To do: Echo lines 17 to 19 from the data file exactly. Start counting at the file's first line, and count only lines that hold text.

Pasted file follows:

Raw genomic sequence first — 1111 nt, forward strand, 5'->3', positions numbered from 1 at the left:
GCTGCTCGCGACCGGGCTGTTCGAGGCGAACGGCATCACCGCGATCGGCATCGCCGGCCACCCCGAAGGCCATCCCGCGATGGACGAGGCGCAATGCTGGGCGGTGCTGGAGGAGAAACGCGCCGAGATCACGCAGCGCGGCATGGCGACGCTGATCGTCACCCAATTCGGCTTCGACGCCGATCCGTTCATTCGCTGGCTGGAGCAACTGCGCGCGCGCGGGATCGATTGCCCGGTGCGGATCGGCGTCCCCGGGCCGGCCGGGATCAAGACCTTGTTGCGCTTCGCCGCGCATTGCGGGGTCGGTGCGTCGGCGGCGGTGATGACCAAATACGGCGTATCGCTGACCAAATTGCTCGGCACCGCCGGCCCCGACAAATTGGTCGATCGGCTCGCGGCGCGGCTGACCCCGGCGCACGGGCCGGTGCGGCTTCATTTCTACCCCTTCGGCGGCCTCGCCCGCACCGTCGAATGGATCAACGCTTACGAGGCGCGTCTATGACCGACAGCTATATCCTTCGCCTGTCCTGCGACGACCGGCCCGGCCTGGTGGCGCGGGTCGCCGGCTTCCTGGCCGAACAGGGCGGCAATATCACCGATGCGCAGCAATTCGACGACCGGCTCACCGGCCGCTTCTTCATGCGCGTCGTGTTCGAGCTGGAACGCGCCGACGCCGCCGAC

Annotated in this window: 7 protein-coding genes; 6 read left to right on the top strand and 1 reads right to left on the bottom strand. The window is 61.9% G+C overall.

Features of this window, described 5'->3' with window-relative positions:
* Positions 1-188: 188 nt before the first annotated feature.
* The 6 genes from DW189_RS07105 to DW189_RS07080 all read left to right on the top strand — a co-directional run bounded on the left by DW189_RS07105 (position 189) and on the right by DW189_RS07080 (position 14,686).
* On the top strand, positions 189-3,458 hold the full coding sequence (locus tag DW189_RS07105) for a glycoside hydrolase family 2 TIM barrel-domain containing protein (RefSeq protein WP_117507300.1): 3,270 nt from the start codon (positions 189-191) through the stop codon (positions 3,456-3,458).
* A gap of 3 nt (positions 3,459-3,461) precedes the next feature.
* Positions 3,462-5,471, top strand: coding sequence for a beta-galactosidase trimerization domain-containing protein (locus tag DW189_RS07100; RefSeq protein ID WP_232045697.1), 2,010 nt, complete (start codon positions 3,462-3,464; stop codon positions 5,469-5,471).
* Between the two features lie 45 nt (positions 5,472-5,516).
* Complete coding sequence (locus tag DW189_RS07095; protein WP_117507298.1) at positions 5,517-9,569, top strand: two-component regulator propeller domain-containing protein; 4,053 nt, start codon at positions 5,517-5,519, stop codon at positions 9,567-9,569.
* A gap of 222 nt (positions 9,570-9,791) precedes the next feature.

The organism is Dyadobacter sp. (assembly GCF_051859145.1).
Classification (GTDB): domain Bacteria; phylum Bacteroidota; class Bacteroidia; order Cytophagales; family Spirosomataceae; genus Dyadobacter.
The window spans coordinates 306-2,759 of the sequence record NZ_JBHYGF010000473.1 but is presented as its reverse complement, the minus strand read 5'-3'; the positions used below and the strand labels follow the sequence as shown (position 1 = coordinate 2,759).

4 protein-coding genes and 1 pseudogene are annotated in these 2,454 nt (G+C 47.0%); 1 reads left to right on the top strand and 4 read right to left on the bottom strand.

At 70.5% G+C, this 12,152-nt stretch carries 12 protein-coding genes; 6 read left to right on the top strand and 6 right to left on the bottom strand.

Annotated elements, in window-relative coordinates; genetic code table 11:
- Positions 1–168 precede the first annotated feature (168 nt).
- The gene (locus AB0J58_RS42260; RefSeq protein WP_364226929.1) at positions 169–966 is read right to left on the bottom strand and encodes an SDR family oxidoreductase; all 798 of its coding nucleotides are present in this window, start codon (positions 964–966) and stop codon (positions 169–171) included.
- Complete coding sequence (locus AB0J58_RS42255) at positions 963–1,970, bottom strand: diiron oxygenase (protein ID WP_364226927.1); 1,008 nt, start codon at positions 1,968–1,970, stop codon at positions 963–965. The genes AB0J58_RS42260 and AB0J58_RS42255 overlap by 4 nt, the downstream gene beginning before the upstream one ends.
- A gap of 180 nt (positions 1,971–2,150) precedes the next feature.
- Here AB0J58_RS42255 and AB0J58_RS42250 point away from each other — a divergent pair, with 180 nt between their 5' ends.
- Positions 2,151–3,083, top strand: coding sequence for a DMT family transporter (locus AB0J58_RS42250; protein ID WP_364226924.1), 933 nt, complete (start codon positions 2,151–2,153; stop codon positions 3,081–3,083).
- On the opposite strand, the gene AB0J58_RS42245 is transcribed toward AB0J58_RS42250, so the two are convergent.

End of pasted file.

At 70.5% G+C, this 12,152-nt stretch carries 12 protein-coding genes; 6 read left to right on the top strand and 6 right to left on the bottom strand.

Annotated elements, in window-relative coordinates; genetic code table 11:
- Positions 1–168 precede the first annotated feature (168 nt).